I still don’t have access to Em-i-lis on any computer so remain stuck typing on my phone. It’s extremely annoying, but alas. At least I know where my children are, and I know they’re safe and well cared for.
Our trip to Maine to move them into camp couldn’t have been lovelier. We flew to Portland, ate a lobster roll (they had chicken fingers, y’all. Sigh.), and drove to Belgrade where we checked into a darling inn, met another camper Ol’s age, took a dip in the lake, ate a truly delicious meal, lit sparklers, and tried to get the kids and their unbridled enthusiasm to bed.
lobster rolls and clam chowder at Miller Bros seafood
Camp is on a small island, and the first boat from shore wasn’t leaving until 1p. Up early, we did everything possible to pass the time, as the kids were champing at the bit to “get there.” I started to wonder if their glee would wane at all- would goodbyes actually be not so bad?
After pastries, chess, coffee, a quick visit to Colby College, a walk through Waterville (home of Colby), lunch, and a practice drive to the dock, we returned to the dock 45 minutes early.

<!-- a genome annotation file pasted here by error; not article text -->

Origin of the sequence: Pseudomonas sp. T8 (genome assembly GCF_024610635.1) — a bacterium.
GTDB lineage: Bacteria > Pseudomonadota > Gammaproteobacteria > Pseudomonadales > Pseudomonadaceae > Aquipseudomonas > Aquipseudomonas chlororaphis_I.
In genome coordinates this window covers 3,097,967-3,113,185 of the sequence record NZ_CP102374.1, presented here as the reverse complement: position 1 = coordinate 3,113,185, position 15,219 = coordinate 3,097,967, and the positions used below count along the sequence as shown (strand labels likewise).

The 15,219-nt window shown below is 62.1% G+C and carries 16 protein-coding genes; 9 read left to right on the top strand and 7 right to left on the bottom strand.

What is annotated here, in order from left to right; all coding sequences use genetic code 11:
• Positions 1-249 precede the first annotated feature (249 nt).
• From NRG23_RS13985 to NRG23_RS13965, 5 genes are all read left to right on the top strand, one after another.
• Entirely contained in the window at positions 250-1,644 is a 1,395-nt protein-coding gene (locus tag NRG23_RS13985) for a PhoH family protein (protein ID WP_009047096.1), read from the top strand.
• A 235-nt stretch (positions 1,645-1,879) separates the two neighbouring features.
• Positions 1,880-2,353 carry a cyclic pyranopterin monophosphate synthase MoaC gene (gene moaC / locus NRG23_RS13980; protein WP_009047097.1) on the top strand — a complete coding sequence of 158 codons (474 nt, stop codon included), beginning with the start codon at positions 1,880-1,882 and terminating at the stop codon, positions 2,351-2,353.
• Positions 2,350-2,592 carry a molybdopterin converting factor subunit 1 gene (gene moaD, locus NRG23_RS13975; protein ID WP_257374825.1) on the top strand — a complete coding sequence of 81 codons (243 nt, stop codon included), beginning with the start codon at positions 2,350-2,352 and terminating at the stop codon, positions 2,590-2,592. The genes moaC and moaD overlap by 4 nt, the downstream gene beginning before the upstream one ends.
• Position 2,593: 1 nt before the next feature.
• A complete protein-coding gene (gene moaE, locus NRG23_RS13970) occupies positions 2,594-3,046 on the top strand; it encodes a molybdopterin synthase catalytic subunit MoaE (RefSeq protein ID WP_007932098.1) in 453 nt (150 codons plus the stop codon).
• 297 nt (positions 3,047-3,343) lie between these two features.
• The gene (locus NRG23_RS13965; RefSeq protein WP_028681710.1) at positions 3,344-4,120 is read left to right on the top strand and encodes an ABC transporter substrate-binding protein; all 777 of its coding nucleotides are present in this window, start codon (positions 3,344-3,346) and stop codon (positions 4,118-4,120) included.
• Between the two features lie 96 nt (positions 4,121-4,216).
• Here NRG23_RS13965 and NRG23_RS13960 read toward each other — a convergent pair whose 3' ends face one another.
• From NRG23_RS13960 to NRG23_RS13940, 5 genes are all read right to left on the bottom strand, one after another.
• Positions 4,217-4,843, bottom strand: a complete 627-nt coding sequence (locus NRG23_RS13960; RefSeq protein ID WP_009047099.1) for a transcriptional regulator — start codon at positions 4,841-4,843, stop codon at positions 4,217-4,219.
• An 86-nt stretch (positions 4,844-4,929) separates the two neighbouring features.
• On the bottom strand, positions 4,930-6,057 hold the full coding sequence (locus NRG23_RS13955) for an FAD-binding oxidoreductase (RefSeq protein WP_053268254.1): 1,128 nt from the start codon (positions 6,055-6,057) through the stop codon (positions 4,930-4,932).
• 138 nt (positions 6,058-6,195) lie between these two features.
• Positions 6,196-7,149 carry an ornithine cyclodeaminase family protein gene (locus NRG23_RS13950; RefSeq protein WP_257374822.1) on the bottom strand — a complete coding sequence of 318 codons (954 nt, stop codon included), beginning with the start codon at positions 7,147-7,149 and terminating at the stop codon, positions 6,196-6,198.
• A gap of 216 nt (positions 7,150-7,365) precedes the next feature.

It was a perfect, glorious day. The boys ran around with the friend they’d made the evening before. They met some new kids and dipped their toes in the water. Finally, it was our turn.
The camp sits in an idyllic, bucolic place. Everything feels crisp and clean and pure. There is no cell reception. Indeed the only electricity is in the dining hall’s kitchen. Open-sided, raised tents and hammocks dot the land. The gathering hall/library/game room is the stuff of dreams. Hogwarts meets summer camp.
We made the boys’ beds, toured camp, met other families, and started to feel a touch nervous. I don’t know that either J or O had really thought about what it actually means to not see or talk to us for six weeks. I had, which had resulted in not a few tears over the week leading up to the adventure. But thus are the lovely truths of both childhood and adulthood, and ultimately we met in the middle and cried it all out.
Forcing ourselves to gently break our embraces and kiss the boys and encourage them to go exploring with two of the outstanding counselors we met was almost painful. The boat ride back to the mainland was somber, and I waved until the boys were but specks on the horizon.
Later, via the Facebook parent page for camp, I heard from the mom of one of Ol’s tentmates that when she moved her son in, Ol seemed happy and excited. That did my and Tom’s hearts so good.
We both have a great feeling about this summer, about the ways the boys will grow and become more independent, and also the ways we will.
The 18 hours T and I spent in Portland after leaving Belgrade was a great start. I plan to share that soon- the food is off the charts delish.
Keep your fingers crossed we get a letter soon!